Monday, 7 June 2010

Kidnapped by Robert Louis Stevenson

Kidnapped by Robert Louis Stevenson (John C Winston Company 1925)

First published in 1886 in the magazine Young Folks, Kidnapped is essentially historical fiction loosely telling the story of James Annesley, the presumptive heir to titles in both England and Scotland who, tricked by a wicked uncle and kidnapped into being an indentured servant who somehow escapes many years later and fights his way back to lay claim to his lost fortune.

Set in Scotland and to the background of the Jacobite Rebellion (the attempt to put a Stuart back on the throne following the Glorious Revolution, that pit clan against clan in Scotland) Stevenson's story follows David (Davie) Balfour who, on his father's death is sent on a mysterious errand to his wicked uncle Ebeneezer who, with an eye on the titles of his brother arranges Davie's kidnapping aboard the Brig, the vessel of the malevolent Captain Hoseason.

Violence breaks out aboard the ship when Alan Breck Stewart is brought aboard and he teams up with Davie against the treacherous crew of the Brig. Thereon there is a shipwreck, a murder (the Appin murder, an actual historical event in which the real Alan Breck Stewart was supposedly complicit in) run ins with the British Red Coats and a return to seek just claims to his property.

I chose this book because I was going to the beach and if Treasure Island was anything to go by, kidnapped should have been a good adventure story for some semi-mindless reading however I found myself somewhat bored by the novel. For adventure stories there seems to be an ideal ratio in which events are drip fed to you at such a rate that you have just enough to get a sense of what's going on but little enough to keep you reading further (people like Grisham do this very well, it doesn't make for good books necessarily but it does help build a tempo which is how people read thousands of them a year and still devour more). Kidnapped doesn't seem to achieve this because nothing enough really happens. Where there is action it is exciting and the chapters around how Davie and Alan Breck meet and take on the crew of the Brig had me glued to the pages. Without the tempo you are left to dwell on the clumsy sentences and the painful dialogue and the somewhat indecipherable Scots dialect used intermittently.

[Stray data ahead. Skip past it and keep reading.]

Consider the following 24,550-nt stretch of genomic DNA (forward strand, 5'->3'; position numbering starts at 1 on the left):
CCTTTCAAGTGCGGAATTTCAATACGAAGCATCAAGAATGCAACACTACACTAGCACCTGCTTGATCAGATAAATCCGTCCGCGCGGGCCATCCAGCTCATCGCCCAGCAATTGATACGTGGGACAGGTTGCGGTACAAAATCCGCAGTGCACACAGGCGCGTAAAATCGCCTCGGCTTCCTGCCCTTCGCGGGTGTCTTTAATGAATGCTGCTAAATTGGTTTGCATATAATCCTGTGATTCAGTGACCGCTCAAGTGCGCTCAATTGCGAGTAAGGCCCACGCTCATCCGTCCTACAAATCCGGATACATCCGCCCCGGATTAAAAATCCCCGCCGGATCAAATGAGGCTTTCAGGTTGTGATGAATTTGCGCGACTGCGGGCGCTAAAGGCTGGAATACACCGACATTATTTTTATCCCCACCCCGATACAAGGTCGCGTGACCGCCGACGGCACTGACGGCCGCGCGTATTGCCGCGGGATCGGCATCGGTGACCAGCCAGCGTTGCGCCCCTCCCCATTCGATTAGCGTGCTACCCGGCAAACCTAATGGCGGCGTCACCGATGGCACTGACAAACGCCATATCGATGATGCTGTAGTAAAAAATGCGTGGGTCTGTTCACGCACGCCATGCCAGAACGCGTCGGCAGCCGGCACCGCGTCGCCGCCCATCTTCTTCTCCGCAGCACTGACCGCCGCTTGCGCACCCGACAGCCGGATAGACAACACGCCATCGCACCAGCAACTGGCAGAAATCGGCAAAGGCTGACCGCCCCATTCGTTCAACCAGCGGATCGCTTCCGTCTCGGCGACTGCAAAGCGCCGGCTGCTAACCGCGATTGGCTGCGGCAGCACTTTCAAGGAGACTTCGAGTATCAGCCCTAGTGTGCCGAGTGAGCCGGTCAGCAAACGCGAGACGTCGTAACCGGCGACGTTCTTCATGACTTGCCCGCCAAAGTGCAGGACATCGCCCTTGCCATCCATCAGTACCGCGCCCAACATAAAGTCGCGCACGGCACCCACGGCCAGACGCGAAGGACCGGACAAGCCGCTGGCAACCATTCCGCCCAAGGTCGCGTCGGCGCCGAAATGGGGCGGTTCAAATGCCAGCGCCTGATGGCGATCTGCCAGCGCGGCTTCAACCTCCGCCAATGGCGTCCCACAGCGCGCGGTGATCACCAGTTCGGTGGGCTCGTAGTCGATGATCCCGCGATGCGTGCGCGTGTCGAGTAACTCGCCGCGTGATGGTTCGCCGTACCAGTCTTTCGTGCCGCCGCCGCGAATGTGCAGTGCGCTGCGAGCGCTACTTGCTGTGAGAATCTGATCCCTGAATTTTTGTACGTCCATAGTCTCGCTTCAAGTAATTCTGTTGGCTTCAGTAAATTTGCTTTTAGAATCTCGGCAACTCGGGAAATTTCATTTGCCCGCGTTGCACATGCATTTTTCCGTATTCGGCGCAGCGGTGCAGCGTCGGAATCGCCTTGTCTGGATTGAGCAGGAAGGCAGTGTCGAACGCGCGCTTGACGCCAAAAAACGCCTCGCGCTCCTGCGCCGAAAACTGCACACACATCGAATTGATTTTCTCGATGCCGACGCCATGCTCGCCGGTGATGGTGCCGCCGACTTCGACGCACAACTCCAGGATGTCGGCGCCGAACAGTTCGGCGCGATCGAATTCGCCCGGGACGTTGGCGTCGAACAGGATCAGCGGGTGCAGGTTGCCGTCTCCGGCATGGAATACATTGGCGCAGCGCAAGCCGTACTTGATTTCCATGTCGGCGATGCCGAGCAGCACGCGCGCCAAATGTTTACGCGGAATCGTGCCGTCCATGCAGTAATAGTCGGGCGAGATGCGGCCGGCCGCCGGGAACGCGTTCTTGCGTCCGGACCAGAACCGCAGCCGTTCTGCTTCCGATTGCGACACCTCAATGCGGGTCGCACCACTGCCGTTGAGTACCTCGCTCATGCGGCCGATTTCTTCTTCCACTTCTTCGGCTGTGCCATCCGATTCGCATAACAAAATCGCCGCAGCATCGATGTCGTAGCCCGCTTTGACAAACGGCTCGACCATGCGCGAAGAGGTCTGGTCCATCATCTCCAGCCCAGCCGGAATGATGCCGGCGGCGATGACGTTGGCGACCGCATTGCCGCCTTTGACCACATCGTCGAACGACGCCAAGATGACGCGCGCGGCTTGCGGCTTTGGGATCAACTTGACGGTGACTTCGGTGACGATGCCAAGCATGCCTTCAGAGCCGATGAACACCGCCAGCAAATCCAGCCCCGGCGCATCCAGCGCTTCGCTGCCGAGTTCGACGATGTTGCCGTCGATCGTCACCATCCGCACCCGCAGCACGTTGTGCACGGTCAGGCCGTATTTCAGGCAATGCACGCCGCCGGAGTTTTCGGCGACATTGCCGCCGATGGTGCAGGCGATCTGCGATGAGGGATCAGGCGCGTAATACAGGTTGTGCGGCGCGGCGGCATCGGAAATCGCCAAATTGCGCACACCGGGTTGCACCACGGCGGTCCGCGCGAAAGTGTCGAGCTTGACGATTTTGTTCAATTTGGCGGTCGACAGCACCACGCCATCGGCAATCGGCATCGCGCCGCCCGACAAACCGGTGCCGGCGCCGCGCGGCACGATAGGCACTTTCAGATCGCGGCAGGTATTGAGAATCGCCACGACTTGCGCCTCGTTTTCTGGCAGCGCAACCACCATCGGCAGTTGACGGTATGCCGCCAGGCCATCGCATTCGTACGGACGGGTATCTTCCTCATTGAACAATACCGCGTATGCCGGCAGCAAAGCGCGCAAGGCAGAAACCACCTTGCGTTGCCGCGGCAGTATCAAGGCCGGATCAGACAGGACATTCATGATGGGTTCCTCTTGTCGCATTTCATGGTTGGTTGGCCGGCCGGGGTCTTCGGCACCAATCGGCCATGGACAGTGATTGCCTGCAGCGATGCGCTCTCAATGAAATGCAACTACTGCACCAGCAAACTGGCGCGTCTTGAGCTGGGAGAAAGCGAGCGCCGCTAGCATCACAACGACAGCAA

Partly why I also read Kidnapped was because it was referenced in the biography I had just read of Gladstone in which he is said to have been so absorbed by the novel that he finished it in one day and was none to pleased with any interference to that reading. Gladstone's praise isn't without prestigious company as Italo Calvino, Jorge Luis Borges and even Margaret Atwood list the book amongst their favourites which makes me feel as if I've missed something.

The story is interesting, the backdrop even more so I just wish a bit more action happened. Sadly I think you need to look to more renown Stevenson books if you want a good beach holiday book.